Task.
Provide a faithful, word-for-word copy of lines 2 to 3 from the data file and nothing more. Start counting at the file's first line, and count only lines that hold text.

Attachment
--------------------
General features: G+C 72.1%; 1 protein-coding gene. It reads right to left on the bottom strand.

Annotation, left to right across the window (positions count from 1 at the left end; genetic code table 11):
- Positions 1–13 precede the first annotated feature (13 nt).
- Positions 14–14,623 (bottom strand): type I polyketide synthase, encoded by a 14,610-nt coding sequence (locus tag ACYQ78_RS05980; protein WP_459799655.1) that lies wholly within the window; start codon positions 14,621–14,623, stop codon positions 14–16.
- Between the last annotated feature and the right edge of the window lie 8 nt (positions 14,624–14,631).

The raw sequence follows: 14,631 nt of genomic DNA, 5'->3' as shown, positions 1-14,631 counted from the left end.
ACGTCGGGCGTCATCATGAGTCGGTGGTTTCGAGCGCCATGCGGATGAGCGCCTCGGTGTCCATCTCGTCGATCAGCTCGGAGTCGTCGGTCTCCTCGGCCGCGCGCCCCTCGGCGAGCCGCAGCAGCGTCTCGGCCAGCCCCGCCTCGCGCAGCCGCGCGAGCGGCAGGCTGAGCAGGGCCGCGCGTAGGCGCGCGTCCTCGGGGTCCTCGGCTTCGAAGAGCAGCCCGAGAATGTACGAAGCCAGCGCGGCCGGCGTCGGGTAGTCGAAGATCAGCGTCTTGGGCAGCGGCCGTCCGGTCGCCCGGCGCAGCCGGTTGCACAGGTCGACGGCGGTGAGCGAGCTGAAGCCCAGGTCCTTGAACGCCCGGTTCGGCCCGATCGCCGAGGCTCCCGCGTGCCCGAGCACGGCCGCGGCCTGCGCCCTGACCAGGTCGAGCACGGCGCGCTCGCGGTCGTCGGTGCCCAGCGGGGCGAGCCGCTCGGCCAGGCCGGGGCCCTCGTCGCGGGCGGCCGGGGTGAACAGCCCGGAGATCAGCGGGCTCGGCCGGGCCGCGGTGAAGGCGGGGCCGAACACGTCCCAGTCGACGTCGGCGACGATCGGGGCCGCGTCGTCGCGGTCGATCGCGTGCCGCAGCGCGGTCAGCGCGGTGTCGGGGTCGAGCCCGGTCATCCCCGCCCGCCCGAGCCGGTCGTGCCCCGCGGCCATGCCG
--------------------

Annotation, left to right across the window (positions count from 1 at the left end; genetic code table 11):
- Positions 1–13 precede the first annotated feature (13 nt).